When adverse events occur, whether personal or work-related, surprise or shock or emotional paralysis are common reactions. Along with the pain, a meta-pain can appear. We think, "I knew that could happen," or "How could I have let myself fall for that again?" or "Why wasn't I ready for that?" In a usually vain attempt to alleviate the meta-pain, we blame others, relieving ourselves of responsibility for being unprepared.
Clever, perhaps, but meta-pain often persists. Setting the incident aside and moving on might feel better in the short run, but doing so bypasses an opportunity to learn how to look where you aren't looking.
An example: Over coffee, you and Chris, a colleague, are discussing problems you both have managing Evan. He's usually late to meetings, and frequently unprepared. You ask Chris for advice. She asks for details, which seems reasonable. You provide details. Next day, Evan's supervisor Ilene calls, asking why you're complaining about Evan to others, instead of bringing the problem to Ilene's attention.
You could have asked Chris for confidentiality, which you did not. You could have adjourned to a more private place for the discussion, which you did not. Neither measure would have provided complete safety, but both would have been prudent.
This is a minor example of a mildly adverse event. A little care would likely have prevented it, but some adverse events are beyond controlling. How can we be better prepared for adverse events? Ask yourself:
- "What don't I like to think about?"
- Knowing what you're averse to considering helps in overcoming the aversion. Some dislike thinking that people they trust might violate confidences. Some dislike pondering complex situations cloaked in uncertainties. Some dislike secrecy or needing privacy for delicate conversations.
- Denying Denying what you must consider, just
because you dislike considering it,
doesn't reduce its importance.what you must consider, just because you dislike considering it, doesn't reduce its importance. Either find a path to acceptance, or find a new situation in which such things are less significant.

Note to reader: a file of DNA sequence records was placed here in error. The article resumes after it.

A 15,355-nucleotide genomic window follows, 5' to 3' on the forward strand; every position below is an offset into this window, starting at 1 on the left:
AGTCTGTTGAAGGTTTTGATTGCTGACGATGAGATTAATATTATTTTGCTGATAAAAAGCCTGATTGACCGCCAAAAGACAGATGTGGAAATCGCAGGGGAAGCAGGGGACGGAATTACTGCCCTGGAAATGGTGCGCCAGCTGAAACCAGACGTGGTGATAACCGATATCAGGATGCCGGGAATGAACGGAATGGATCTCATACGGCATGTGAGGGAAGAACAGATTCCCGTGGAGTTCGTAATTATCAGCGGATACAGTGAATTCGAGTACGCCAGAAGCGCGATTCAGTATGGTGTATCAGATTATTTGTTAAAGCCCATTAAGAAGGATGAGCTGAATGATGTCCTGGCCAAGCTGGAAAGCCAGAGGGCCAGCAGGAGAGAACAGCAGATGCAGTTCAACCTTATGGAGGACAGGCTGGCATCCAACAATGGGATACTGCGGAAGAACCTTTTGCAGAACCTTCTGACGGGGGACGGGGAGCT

- "What preparations don't I like to make?"
- Having accounted for the necessary considerations, the next step is preparing for eventualities. That entails accepting that adverse events might occur. Some find it comforting to ignore the necessity of preparation.
- Denying the need to take steps doesn't reduce the need to take steps. Noticing denial is often enough to end it.
- "What might I lose if I prepare?"
- Some believe that thinking about adverse events causes them.
- While a positive attitude can indeed improve one's performance, merely considering what can go wrong need not make for a negative attitude, because adopting a negative attitude takes extra effort. Truly preparing for hardship is possible only if there is determination to make things go right.
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More articles on Workplace Politics:
- What Insubordinate Non-Subordinates Want: III
- When you're responsible for an organizational function, and someone not reporting to you doesn't comply
with policies you rightfully established, trouble looms. What role do supervisors play?
- Telephonic Deceptions: II
- Deception at work probably wasn't invented at work. Most likely it is a continuation of deception in
the rest of life. But the technologies of the modern workplace offer new opportunities to practice the
art. Here's Part II of a handy guide for telephonic self-defense.
- Deceptive Communications at Work
- Most workplace communication training emphasizes constructive uses of communication. But when we also
understand how communication can be abused, we're better able to defend ourselves from abusive communication.
One form of abusive communication is deception.
- You Can't Control What Other People Think
- Ever think that the world would be a much better place if you could control what other people think?
Maybe it would be. And maybe not...
- Embarrassment, Shame, and Guilt at Work: Creation
- Three feelings are often confused with each other: embarrassment, shame, and guilt. To understand how
to cope with these feelings, begin by understanding what different kinds of situations we use when we
create these feelings.
Forthcoming issues of Point Lookout
- Coming July 24: The Stupidity Attribution Error
- In workplace debates, we sometimes conclude erroneously that only stupidity can explain why our debate partners fail to grasp the elegance or importance of our arguments. There are many other possibilities. Available here and by RSS on July 24.
- And on July 31: More Things I've Learned Along the Way: IV
- When I have an important insight, or when I'm taught a lesson, I write it down. Here's Part IV from my personal collection. Available here and by RSS on July 31.
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race to the pole. Amundsen's party returned to base on 26 January 1912. Scott's party perished. As historical
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44017: November 7,
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